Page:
Kingdom of Eswatini celebrates 51st Independence Anniversary
Kingdom of eSwatini celebrates 51st of Independence
The Kingdom of eSwatini formerly known as Swaziland is a landlocked country in Southern Africa. Regarded as one of the smallest countries in Africa, eSwatini share borders with the Republic of South Africa and Mozambique. With a population of about 1.2million people, the country has two official languages being SiSwati and English. The Kingdom was established in the mid-eighteenth century and it was named after Mswati II and King Ngwane. After the Second Boer War, the kingdom, under the name of Swaziland was a British protectorate from 1903 until it regained its independence on 6 September 1968. In April 2018, King Mswati changed the official name of the country from Swaziland to eSwatini; this was during his 50th birthday celebration. King Mswati is the Head of State with powers to appoint the Prime Minister, Ministers, members of the governing councils and Judges among others. King Mswati III, born as Prince Makhosetive on 19 April 1968 is the King and Ingwenyama of the Kingdom of eSwatini.
He was born in Manzini, Eswatini to King Sobhuza II and one of his younger wives, Queen Ntfombi Tfwala. King Mswati was born the same year when the country got independence. On 25 April 1986 at the age of 18, he was crowned King thus the youngest ruling monarch in the world at that time. Together with his mother, Ntfombi Tfwala, now Queen Mother, he rules the country as an absolute monarch. Mswati III is widely known for his practice of polygamy, currently he has about 15 wives.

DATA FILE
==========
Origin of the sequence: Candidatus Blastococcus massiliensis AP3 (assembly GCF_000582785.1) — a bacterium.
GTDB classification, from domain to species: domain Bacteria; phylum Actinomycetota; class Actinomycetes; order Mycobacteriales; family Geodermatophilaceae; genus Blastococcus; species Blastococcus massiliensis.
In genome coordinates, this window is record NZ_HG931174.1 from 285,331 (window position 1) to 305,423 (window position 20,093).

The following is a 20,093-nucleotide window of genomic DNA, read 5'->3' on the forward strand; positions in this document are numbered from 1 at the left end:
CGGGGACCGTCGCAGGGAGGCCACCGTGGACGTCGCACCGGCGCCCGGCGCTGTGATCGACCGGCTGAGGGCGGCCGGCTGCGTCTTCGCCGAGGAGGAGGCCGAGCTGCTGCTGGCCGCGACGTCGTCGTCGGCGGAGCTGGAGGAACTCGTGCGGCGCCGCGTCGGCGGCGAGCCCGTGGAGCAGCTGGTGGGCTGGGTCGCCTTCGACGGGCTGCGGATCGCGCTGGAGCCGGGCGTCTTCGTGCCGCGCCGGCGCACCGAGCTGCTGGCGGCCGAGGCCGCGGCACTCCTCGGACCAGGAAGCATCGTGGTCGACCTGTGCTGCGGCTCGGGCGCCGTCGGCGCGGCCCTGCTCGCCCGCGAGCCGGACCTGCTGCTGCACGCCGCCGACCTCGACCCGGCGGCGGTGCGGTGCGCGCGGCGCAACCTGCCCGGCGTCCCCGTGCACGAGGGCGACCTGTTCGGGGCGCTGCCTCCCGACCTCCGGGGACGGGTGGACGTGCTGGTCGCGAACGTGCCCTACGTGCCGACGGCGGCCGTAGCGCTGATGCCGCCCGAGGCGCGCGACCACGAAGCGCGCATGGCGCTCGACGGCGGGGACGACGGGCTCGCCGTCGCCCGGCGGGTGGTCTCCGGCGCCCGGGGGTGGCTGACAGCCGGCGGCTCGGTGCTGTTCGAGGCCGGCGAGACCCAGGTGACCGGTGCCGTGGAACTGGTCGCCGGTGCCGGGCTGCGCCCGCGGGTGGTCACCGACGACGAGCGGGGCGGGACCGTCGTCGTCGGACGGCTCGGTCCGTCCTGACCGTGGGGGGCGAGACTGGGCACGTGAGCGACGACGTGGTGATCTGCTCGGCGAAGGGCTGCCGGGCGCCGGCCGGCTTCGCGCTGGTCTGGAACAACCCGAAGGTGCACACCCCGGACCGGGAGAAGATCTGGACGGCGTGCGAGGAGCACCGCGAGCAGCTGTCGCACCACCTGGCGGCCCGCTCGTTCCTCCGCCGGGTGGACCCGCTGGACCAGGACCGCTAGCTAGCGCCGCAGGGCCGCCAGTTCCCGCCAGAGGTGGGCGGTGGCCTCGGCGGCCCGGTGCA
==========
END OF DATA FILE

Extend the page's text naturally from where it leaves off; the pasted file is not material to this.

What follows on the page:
Elections in the country are held every five years to determine the House of Assembly and the Senate majority. The current Constitution of the country was adopted in 2005, it is regarded as the Supreme Law of the country. Eswatini is a developing country with a small economy, with a GDP per capita of $9,714; it is classified as a country with a lower-middle income. The country is a member of the Southern African Development Community (SADC) , the Common Market for Eastern and Southern Africa (COMESA) and the African Union among others. Eswatini main local trading partner is South Africa and in order to ensure economic stability, the country’s currency Lilangeni was pegged to the South African rand. Eswatini's major overseas trading partners are the United States and the European Union and the majority of the country's employment is provided by agricultural and manufacturing sectors. The Swazi population faces major health issues: HIV/AIDS and, to a lesser extent, tuberculosis are widespread.
It is estimated that 26% of the adult population is HIV-positive and as of 2018, Eswatini has the 12th lowest life expectancy in the world, at 58 years. Even though the country is facing challenges of high unemployment and HIV/AIDS, it was recently applauded by the United Nations AIDS Programme it saw re-infections reduced. The country through the National Emergency Response Team on HIV/AIDS (NERCHA) implemented policies on Prevention, Behavior Change and non-discrimination of those living with the virus. Eswatini generates part of its revenue through agriculture and tourism; it is one of the largest producers of sugar that imported to European countries. The country has many tourist attractions Game Reserves that include; Mlilwane Game Reserve, Hlane Royal National Park and Malolotja among others.
Since independence in 1968, the country has made significant strides in infrastructure development like roads, dams, bridges and construction of community schools. But despite these achievements, it suffered a setback when it was hit by a drought in 2016, that left about 300 000 people urgently in need of food aid. Most eMaswati rely on subsistence farming for food security and the drought affected both the economy and ordinary citizens.